The Dilemma: Married Filing Jointly vs. Separately
Usually married couples will have the lowest tax liability if they file a joint income tax return, however, this is not always the case. Learn more from BNA Software.
November 17, 2008
Sponsored by BNA Software
by Nancy Faussett, CPA
Married individuals can either file a joint income tax return or, if they choose, may file two separate tax returns. Filing separate tax returns is usually (but not always, as you will see) done to reduce the tax liability. However, if finding the lowest tax liability is your main concern, there are no actual guidelines for determining which filing method you should use. If this is your goal, you need to calculate the tax liability under both scenarios to see which is better. Nonetheless, there are other factors you need to consider.
Note: Although only married taxpayers may file jointly, if the individuals are separated and living apart, they may still file a joint return. However, if a husband and wife are legally separated, they are not considered to be married, and a joint return may not be filed.
Disadvantages of Filing Jointly
At first glance, you would think that married individuals would always want to file a joint return. After all, a joint return is certainly simpler to prepare and the applicable tax rates are the lowest for married filing jointly. However, due to various individual situations, the lowest tax liability may actually result from filing separately. In addition, there may be at least two other disadvantages to filing a joint return:
Itemizing on Separate Returns
If a couple files separately and one spouse itemizes deductions, the other spouse should also itemize as otherwise their standard deduction is zero.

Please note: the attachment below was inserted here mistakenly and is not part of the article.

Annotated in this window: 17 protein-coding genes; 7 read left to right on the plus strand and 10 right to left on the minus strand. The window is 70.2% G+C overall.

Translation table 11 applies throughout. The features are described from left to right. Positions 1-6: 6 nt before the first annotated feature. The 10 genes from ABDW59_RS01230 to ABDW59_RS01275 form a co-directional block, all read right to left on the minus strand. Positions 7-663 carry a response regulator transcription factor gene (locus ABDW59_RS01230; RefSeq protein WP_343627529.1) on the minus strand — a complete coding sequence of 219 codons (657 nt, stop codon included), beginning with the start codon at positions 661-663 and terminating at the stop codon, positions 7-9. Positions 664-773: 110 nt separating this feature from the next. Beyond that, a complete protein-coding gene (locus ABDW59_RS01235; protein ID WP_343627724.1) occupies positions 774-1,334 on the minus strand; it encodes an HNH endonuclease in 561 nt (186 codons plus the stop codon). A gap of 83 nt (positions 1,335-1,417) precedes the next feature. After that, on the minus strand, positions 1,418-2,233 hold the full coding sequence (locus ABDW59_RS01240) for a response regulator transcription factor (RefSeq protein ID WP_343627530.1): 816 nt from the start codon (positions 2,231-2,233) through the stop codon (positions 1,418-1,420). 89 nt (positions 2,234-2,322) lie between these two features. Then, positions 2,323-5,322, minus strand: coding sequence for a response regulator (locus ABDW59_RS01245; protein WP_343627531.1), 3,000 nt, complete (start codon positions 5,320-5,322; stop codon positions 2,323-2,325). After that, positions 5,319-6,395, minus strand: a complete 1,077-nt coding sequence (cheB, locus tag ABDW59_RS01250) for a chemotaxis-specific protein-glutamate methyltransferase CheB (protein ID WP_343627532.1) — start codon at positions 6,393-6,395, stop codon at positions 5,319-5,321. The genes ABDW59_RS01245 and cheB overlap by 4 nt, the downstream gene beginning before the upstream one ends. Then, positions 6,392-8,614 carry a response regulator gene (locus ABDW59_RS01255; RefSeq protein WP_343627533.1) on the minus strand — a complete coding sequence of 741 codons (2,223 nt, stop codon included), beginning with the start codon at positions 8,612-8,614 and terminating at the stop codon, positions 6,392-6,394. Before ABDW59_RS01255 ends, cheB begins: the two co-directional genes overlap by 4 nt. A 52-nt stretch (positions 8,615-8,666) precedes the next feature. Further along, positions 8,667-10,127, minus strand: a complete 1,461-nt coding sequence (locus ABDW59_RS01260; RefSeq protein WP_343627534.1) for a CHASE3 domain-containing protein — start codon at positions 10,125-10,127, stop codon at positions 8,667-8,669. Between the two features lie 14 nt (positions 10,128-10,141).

As to which spouse can claim which deduction, the answer depends mostly on whether one lives in a community property state. If qualifying expenses are paid by a spouse with separate funds, then that is the spouse who may claim the deduction for paying them. However, if the expenses were paid with community funds and the couple lives in a community property state, then usually each spouse claims half of the deduction.
Filing Separately Prevents Certain Deductions and Credits
If a married couple decides to file as married filing separately, there are certain deductions and credits that may not be claimed. Taxpayers who are married filing separately can not claim the:
In addition to the above, married taxpayers who file separately:
Change of Filing Status
If married individuals file a joint return, they may not later amend their return to file married, filing separately for that taxable year. However, the reverse is not true. Generally, if either or both spouses file a separate return, a joint return can still be filed as long as:
Miscellaneous, But Important
There are additional issues to be considered when determining the correct filing status for certain taxpayers:
In Summary: What Should You Do?
Usually married couples will have the lowest tax liability if they file a joint income tax return rather than separate returns. However, this is not always the case, and you must prepare the tax return both ways to be absolutely sure this is so. Plus, there are specific situations where it may be better to file separately due to other reasons.
To answer the question of what you as the tax preparer should do, there are two things. First, you need to understand the client’s situation. Make sure that the liability for any income tax, penalties and interest resulting from the return won’t be an issue. Furthermore, determine whether alimony is being paid and be sure to look at what credits the taxpayer may be entitled to claim.
Finally, you can (and, really you must) use income tax planning software that will allow you to prepare the tax return both as married, filing jointly and married, filing separately. Only then can you make the absolute best decision for your client.
Nancy Faussett, CPA, has over 25 years of tax accounting experience. With BNA Software since October 2001, Nancy serves as in-house expert on fixed assets, depreciation, and various areas of corporate and individual income taxation. Author of the Best Depreciation Guide for Best Software (now Sage), Nancy has also been published in Strategic Finance and the ACT Journal. Previously she was vice president of tax preparation for General Business Services and later worked as a depreciation and tax specialist for Best Software.